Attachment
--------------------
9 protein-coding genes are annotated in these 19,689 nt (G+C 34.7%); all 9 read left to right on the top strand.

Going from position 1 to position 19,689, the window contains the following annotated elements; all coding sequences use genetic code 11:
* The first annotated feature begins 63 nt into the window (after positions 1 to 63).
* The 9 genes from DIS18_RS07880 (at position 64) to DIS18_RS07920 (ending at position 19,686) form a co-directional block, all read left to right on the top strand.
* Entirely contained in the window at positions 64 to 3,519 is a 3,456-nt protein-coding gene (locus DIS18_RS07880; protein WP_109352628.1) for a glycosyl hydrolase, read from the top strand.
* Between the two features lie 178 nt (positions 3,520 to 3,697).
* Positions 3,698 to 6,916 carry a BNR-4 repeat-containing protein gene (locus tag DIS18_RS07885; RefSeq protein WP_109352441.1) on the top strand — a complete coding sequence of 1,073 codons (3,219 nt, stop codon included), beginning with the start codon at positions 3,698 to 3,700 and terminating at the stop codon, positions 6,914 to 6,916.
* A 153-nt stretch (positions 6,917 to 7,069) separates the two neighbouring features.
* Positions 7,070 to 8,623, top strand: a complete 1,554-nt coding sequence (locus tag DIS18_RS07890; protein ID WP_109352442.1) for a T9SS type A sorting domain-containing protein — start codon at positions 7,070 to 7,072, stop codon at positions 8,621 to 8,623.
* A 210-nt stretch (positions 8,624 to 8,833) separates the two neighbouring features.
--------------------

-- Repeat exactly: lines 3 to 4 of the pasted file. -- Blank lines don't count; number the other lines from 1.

* The first annotated feature begins 63 nt into the window (after positions 1 to 63).
* The 9 genes from DIS18_RS07880 (at position 64) to DIS18_RS07920 (ending at position 19,686) form a co-directional block, all read left to right on the top strand.